House and home are interesting words. In its purest sense, house refers to a physical structure. Although that can be true for home, it also conveys an inherent sense of belonging. When speaking in transactional terms, we rent houses or even go house hunting when the time is right to buy. Once we’re ready to take that next step and begin the mortgage process, there is a subtle emotional shift and we begin talking about a home.
It’s been said that no one dreams of having a mortgage, but owning a home has been part of the American ideology since Thomas Jefferson’s vision of yeoman farmers as the backbone of the new republic. However, that dream has long excluded a significant portion of the population, and to this day, marginalized communities are less likely to reach the homeownership milestone. As part of Forward, our virtual summit, Blend’s president, Tim Mayopoulos, and Laurie Goodman, co-director of the Urban Institute’s Housing Finance Policy Center, discussed the link between increased technological integration in the financial services industry and how that could be the key to bridging the gap between dream and home.
The past and present state of affairs
Income and wealth are two of the most important factors in determining a family’s level of prosperity or financial security. While the income disparities between white households and Black and non-Hispanic households are large, the wealth gap is even larger — with a median Black family having just 12.7 percent of the wealth of a median white family. People of color have historically had difficulty accessing one of the most important tools for building wealth: homeownership. There are multiple systemic practices that have contributed to this imbalance: redlining, displacement, gentrification, and credit scoring to name a few.
This last factor, credit scoring, has been in practice for over 60 years and has had a lasting impact on the racial wealth gap — largely due to low FICO scores, sparse transactions records, or even credit invisibility. The current credit-worthiness model, combined with increasingly tighter credit, higher standards for down payments, and legacy discriminatory housing policies, contributes to a system of inequity — a system that is ripe for change.
The crux of the matter
During the Forward panel discussion, Laurie Goodman explains three variables that are traditionally used to determine access to mortgage credit: loan-to-value ratio, debt-to-income ratio, and credit scores. One of the fastest ways borrowers can lower their loan-to-volume ratio is by having a larger down payment. While borrowing that money has long been an option for borrowers from affluent families, buyers of color disproportionately come from families who are unable to offer that kind of financial assistance. Although there are thousands of down payment assistance programs that providers offer, navigating the system with limited knowledge can be daunting. Using technology to find the best program can help a borrower leverage that assistance to its full extent.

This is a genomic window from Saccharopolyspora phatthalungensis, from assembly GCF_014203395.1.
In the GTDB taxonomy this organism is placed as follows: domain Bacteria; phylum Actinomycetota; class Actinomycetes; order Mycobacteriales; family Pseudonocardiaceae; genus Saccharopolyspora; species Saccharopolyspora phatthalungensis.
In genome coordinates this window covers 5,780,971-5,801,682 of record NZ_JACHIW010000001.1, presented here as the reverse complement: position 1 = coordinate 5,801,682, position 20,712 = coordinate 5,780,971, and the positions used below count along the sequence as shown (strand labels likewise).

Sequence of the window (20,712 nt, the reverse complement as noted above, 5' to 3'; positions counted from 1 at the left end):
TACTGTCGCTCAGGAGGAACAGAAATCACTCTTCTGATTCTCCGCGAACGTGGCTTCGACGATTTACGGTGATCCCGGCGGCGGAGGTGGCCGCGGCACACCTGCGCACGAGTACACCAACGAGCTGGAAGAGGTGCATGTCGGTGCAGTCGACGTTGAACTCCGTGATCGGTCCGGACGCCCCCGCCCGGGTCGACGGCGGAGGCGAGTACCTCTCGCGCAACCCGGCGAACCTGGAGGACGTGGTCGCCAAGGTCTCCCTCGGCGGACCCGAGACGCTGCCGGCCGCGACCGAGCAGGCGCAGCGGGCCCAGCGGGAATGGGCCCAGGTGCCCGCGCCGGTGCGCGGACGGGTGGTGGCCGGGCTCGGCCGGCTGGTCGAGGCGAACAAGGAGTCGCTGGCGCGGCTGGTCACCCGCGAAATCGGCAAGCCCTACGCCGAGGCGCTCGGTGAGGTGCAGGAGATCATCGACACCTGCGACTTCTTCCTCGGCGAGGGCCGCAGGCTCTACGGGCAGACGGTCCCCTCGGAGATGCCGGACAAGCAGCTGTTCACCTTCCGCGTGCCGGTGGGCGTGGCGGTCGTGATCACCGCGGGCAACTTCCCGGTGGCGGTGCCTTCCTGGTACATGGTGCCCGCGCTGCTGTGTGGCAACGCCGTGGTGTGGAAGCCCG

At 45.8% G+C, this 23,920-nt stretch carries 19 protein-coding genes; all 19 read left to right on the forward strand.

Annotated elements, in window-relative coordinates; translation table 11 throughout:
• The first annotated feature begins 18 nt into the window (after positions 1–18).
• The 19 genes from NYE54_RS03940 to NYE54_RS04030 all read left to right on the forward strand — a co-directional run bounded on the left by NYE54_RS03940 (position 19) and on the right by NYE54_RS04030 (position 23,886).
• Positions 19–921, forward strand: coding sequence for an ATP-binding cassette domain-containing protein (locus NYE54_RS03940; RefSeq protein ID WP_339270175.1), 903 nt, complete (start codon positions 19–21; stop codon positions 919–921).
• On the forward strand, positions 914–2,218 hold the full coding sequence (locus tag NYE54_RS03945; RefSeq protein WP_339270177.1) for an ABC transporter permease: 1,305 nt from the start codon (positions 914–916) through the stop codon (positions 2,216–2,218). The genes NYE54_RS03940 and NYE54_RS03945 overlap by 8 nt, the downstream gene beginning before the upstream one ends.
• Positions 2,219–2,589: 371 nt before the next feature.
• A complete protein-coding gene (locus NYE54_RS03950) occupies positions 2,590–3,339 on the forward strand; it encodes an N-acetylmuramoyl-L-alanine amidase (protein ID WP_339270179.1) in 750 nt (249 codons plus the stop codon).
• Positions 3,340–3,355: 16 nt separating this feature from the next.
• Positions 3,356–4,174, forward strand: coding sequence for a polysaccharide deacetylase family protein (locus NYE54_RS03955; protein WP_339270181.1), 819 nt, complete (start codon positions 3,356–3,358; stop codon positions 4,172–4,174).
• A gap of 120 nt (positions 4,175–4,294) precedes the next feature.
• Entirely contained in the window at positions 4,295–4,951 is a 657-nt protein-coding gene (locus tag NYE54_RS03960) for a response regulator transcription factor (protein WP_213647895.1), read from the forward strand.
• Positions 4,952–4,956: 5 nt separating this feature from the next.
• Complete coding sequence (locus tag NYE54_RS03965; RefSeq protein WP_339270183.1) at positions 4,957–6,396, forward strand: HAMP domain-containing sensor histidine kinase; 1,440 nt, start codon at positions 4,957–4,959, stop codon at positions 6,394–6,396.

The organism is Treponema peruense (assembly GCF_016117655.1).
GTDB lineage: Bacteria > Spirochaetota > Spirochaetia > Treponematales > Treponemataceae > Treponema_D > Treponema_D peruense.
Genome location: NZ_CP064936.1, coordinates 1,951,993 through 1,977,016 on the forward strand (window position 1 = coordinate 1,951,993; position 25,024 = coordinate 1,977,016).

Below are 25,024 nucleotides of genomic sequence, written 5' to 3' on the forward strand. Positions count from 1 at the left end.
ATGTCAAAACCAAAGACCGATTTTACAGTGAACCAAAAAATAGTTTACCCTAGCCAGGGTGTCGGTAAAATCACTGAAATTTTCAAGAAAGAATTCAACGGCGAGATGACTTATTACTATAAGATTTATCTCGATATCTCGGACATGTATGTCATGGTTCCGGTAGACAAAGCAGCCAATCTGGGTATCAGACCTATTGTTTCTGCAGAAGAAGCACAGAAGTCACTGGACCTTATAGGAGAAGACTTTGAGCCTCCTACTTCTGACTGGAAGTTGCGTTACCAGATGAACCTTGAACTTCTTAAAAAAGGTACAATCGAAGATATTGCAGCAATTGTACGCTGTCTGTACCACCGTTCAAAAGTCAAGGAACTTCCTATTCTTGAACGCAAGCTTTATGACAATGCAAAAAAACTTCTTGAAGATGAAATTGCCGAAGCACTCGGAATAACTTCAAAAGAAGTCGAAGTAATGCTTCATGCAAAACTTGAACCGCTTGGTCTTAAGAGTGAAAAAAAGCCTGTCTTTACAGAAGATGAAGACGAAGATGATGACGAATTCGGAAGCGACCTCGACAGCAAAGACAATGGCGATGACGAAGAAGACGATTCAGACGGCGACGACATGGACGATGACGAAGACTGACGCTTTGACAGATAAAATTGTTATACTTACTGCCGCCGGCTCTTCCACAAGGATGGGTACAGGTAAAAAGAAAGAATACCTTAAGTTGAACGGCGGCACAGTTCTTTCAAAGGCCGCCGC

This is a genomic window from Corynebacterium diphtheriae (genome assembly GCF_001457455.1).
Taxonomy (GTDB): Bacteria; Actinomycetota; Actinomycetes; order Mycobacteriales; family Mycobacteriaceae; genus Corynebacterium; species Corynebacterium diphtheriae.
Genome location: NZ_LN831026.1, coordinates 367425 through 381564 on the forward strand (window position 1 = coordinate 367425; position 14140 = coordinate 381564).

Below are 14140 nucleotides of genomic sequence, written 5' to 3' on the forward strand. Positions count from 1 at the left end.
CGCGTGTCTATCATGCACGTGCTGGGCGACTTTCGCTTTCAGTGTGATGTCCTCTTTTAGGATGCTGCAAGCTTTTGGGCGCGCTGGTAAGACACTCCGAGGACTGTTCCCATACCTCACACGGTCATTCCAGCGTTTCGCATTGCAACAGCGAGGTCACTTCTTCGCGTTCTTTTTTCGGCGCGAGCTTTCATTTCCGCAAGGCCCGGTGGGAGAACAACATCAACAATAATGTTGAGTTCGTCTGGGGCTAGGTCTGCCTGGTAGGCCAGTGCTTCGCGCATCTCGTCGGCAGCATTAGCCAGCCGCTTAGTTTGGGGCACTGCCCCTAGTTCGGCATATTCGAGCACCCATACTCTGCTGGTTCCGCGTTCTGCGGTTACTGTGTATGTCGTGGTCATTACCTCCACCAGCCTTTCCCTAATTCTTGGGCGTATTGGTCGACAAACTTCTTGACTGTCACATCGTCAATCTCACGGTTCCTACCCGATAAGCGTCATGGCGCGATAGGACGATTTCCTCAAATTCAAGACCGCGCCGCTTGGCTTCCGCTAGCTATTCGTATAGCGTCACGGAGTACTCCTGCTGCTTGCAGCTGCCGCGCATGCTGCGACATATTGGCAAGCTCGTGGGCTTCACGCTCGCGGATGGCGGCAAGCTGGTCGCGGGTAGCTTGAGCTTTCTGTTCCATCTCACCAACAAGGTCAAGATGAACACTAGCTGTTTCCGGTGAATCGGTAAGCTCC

On the debt-to-income front, what should be a straightforward process often meets roadblocks. This is especially true if the applicant is a gig worker, which is both heavily discounted in the decision-making process and disproportionately affects people of color. Gig work income verification is more time-consuming for both the borrower and lender, and it typically requires more documentation than traditional W-2 employees.
The same problem arises with credit scores. Credit bureaus typically haven’t had data for on-time rental or utility payments. Fannie Mae just announced that positive rental payment history will now be factored into their mortgage decisioning process. Up until now, if a potential borrower had consistently paid their rent, but either had never opened a credit card or had a lower credit score, their loan viability could be deemed inadequate — often resulting in higher interest rates or denied mortgage credit. Investing in technological platforms that harness the power of consumer-contributed data can also help lenders analyze complex financial documents, such as bank statements, which ultimately allows them to look at income more holistically.
At a crossroads
Since it first emerged at the turn of the 20th century, generation after generation has aspired to achieve the American Dream: prosperity, upward social mobility, and enough success to lead a secure and comfortable life — buying a house and making it a home has been a key component of that vision. Yet, systemic racism and exclusionary practices have largely left that dream unrealized for Black and Hispanic populations.
Blend has taken note, and we’re taking action, too. For the past year we’ve been exploring what an equitable ecosystem could look like and how our leaders and employees can act to spark concrete change throughout our communities. The result of that conversation is Blend Impact: actionable commitment to increasing access and equity in housing and financial services.
Disruptive technology has been shaking up industries across the board — and the mortgage industry is not immune. Not only is technology’s role in bringing fairer practices to the mortgage loan process possible, it’s critical to providing a more accessible gateway to the American homeownership dream.